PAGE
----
"Cartographic generalisation means the variety of modifications that can, and must, be made as a result of the reduction of information....at the same time increasing the effectiveness of the information communicated." (Robinson et al., 1978)
The power of a GIS comes from the ability to relate different information in a spatial context and to reach a conclusion about this relationship. Most of the information available about our world contains a location reference, placing that information at some point on the globe - it its therefore very important to communicate the correct message to the map user.
This paper reviews the history, present and future thoughts on generalisation in cartography and modeling, exploring this important process.
Arguments for or against Generalisation.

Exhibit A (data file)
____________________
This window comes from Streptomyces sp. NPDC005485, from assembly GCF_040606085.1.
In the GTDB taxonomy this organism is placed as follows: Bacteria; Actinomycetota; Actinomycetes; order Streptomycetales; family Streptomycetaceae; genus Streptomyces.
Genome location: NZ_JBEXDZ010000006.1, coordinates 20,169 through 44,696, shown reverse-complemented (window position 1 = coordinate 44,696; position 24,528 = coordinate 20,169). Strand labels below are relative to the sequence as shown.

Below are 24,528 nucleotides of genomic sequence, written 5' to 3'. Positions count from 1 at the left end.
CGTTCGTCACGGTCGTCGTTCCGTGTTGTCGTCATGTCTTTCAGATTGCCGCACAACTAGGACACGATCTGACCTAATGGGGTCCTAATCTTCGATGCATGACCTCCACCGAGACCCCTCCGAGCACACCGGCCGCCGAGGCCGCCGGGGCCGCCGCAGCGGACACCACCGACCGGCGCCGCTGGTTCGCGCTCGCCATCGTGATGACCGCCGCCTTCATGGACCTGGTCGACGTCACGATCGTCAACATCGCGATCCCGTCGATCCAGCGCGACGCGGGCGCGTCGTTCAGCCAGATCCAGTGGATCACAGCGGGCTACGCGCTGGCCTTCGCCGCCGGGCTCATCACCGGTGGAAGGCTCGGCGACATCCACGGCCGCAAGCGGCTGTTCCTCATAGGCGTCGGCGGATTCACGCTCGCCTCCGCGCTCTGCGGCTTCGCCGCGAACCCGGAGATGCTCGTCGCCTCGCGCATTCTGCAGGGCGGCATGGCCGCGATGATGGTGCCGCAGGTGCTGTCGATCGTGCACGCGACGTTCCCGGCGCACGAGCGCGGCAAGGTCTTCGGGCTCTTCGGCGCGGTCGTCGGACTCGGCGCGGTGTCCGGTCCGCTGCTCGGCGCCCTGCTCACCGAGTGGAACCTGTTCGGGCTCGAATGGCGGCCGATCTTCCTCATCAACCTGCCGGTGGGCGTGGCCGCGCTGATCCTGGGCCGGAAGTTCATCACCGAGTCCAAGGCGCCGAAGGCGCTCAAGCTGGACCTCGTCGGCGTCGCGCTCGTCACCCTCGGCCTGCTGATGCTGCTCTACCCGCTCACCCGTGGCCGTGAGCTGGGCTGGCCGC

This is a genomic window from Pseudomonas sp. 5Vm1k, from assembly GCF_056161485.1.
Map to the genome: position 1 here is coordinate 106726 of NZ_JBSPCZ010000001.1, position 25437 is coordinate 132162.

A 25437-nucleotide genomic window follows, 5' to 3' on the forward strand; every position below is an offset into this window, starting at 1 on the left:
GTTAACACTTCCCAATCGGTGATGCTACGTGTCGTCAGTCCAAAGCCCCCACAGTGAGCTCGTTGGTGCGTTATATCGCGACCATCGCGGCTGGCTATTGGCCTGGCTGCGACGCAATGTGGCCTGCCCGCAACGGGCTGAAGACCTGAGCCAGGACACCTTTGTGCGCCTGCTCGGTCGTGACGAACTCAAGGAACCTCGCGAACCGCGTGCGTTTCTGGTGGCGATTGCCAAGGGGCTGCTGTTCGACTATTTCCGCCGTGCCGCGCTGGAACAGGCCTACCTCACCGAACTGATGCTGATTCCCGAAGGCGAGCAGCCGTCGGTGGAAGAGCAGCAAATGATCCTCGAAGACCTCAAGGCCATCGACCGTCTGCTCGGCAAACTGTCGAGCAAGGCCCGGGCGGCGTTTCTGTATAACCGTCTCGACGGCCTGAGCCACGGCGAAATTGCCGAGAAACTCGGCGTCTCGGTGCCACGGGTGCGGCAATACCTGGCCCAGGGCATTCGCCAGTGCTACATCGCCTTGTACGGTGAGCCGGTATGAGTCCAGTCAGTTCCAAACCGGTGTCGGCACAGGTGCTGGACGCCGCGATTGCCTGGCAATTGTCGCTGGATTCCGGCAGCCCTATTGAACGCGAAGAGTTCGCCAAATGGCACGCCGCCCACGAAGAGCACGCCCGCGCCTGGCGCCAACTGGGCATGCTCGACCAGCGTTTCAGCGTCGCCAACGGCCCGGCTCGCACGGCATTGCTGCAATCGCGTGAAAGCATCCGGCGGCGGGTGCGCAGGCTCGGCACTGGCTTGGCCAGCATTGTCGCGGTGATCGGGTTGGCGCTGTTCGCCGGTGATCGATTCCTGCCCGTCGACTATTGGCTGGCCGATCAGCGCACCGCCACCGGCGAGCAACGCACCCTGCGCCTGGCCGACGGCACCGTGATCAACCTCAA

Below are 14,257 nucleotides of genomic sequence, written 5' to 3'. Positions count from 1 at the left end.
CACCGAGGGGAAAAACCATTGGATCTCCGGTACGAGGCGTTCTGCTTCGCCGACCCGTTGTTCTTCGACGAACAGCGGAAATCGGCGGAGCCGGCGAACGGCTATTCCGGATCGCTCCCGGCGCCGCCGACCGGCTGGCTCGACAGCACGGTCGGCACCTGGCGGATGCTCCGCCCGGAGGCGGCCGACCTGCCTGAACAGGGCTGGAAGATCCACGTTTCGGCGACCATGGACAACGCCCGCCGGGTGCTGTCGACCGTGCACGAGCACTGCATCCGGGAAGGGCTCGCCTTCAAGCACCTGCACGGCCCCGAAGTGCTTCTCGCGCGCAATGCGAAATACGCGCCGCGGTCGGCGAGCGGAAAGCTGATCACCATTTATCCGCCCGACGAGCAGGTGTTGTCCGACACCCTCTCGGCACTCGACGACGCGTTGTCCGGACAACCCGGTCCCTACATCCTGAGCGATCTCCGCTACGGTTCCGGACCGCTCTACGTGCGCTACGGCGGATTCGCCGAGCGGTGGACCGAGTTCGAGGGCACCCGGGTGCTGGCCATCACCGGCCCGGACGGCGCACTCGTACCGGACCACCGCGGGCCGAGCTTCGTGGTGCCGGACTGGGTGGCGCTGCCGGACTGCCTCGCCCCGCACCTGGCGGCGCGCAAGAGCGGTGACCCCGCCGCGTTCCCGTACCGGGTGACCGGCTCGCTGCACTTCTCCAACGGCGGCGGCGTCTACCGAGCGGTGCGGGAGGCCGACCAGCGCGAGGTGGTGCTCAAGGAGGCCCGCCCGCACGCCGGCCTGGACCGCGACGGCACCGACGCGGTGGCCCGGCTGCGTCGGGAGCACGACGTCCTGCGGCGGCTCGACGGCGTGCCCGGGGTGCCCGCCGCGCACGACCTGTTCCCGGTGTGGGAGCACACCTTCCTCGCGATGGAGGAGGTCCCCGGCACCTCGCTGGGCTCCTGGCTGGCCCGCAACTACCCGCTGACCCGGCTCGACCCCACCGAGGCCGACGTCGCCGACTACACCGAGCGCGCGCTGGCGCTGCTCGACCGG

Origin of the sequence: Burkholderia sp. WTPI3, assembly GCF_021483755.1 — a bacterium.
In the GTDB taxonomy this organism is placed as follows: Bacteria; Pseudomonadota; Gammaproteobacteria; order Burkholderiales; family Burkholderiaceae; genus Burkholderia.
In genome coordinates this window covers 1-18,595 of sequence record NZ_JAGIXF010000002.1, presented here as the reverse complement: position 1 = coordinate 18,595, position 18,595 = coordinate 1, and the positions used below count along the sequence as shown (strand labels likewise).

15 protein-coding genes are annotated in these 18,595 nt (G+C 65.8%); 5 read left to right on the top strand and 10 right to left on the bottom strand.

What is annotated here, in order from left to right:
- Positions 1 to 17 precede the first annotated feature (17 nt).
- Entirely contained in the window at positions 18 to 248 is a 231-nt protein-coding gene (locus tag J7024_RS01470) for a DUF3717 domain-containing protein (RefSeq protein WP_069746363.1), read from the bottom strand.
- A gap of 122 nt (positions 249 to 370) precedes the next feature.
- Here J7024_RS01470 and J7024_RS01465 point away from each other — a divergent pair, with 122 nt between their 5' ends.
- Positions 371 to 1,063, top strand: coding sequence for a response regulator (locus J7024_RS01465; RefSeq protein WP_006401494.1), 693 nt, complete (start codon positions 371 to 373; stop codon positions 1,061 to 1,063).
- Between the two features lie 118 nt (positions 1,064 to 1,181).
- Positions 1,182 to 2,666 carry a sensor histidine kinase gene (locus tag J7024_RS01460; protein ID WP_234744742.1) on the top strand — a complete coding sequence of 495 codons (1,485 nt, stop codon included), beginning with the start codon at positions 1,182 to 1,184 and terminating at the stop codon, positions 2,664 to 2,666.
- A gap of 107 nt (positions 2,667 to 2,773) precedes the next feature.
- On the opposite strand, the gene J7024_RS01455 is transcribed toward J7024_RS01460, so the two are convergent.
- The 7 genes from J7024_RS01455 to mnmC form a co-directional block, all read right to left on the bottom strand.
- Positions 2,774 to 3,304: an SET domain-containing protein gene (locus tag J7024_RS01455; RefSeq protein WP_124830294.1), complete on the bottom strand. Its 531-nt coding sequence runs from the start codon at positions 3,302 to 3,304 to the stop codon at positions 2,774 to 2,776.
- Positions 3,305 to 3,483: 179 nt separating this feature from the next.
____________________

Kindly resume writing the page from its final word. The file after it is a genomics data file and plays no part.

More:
The modern GIS systems ability to zoom, pan , turn layers of interest on and off has brought about the thought with some users that generalisation is an artifact left over from the days of manual map production.
This is a point that can be strongly argued against though as this review will endevour to explain.
Many data storage and cartographic institutes have in the past attemted to create standardized map scale paper production of the real world. These have been relatively expensive to produce, store, and update and have had questionable outcomes with regard to accuracy and more explicitly to this article the intended use. Take for example the New Zealand 1:50,000 or 1:25,000 series maps, these maps were created essentially for civil emergency , yet they are distributed as anything from road to tourist maps based on the same data. The focus of these maps however is not on these graphic or geographic objects, they contain large quantities of information that is useless to the layman.
In order to counter this the idea of multiple scales for map...